80-Bus News


January–March 1982, Volume 1, Issue 1

Page 25 of 55


Uncle Dusty’s Notes for CP/M users

Dusty Pulver

When you’re in the command mode of your CP/M’ed Nascom or Gemini (i.e. when it prompts A>), typing in the name of a .COM file will cause that file to be loaded into the computer at location 100H upwards, and then the instruction at 100H will be executed. How nice it would be if you could load a program without running it, or run a previously loaded program. Well, you can. This is how.


To load a program without running it, type in the program name followed by a space and ^A. CP/M will load the program, then the CCP will look at what follows the space to see what has to be put into the default file control block (FCB). Finding ^A which is an ‘illegal’ character, it will output the symbol that represents ^A (a sort of upside down L in a Nascom) followed by a ‘?’, meaning ‘I don’t understand’, and will then return to the command mode, leaving the program that you wanted loaded into memory, but unexecuted, and unaltered.


First of all create a new program called RUN.COM. You don’t need an assembler or anything like, just type in the following:
This will put the most wholly remarkable program in the entire universe onto the disk in drive A. It is 0 (yes, zero) bytes long, and occupies no room on the disk, apart from one of the available directory spaces. Whenever I format a new disk, this is the second program I put onto it (the first is DISKNAME.007, or whatever I’ve decided to call that disk. You can’t beat a good disk catalogue!).

When in the command mode, typing RUN will execute the program at present in memory, whether you’ve just put it there as previously described, or whether it’s something you’ve already run, but want to run again, but without the time lag caused by the program being reloaded from disk.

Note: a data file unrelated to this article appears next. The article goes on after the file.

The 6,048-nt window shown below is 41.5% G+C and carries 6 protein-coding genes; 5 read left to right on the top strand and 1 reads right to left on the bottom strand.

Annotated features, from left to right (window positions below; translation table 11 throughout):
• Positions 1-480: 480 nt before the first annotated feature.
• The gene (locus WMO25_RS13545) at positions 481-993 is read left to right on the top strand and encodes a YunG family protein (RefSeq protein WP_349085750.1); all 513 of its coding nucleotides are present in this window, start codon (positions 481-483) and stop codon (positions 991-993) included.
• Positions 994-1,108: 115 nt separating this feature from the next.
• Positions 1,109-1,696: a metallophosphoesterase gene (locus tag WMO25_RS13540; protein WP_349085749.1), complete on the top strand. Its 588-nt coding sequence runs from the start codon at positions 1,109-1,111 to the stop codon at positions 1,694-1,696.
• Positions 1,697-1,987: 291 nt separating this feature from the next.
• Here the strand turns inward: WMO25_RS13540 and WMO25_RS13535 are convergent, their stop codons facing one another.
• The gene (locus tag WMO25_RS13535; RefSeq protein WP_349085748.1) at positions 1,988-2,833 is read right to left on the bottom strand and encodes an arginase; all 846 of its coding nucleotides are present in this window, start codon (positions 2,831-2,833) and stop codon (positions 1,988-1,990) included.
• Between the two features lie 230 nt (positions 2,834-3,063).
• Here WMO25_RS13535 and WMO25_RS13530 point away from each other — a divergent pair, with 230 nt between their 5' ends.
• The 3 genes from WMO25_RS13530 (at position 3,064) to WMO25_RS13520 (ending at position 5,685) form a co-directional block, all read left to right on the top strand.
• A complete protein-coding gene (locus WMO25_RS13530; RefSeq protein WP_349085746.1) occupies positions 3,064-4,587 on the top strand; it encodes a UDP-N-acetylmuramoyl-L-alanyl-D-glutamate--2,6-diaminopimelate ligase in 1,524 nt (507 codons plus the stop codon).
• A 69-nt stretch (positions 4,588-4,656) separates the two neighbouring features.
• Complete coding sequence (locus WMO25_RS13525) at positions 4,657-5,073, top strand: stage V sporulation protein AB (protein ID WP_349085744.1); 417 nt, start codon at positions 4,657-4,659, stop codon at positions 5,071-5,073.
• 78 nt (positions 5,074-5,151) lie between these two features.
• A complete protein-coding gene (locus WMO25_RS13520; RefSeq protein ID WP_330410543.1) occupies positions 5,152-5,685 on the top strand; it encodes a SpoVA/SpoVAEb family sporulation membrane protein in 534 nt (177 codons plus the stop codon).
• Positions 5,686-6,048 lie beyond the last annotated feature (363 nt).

More amazing still, RUN.COM will accept entries for the TFCB, so if you’ve got, for instance, PIP.COM loaded, typing RUN B:=A:PROGRAM.COM[V] will copy the file PROGRAM.COM from disk A to disk B and verify it, but without the wait while PIP.COM is loaded from disk.

Apart from the time advantage when running the same program several times, but with different parameters, the main use of this program is that you can load a program, change the disks, do a ^C to ‘log in’ the new disks, and then run the program, using data on, and writing to the new disks. For instance using PIP.COM you can copy the whole of one disk to the other, even though PIP.COM is on neither of them. Also you can load a program and then save it onto another disk, without all the hassle of going through DDT or ZSID even in a single drive set-up. Just use STAT.COM to find the number of sectors a program uses, and then load the program as described. Change disks, use ^C to log in the new one, and save the program onto the new disk.

Note... RUN.COM will not work repeatedly with some programs, such as the CP/M user group’s FMAP, because they change themselves when they are run.


Microsoft’s disk based MBASIC-80 alters itself on initialization so that if you exit the program with the command ‘SYSTEM’ or if the program crashes due to a disk error, or you not using ‘RESET’ when you change disks, you can perform a warm start by typing in RUN thereby retaining your program in memory, that a cold start would erase!

This is an OCR’d version of the scanned page and likely contains recognition errors.

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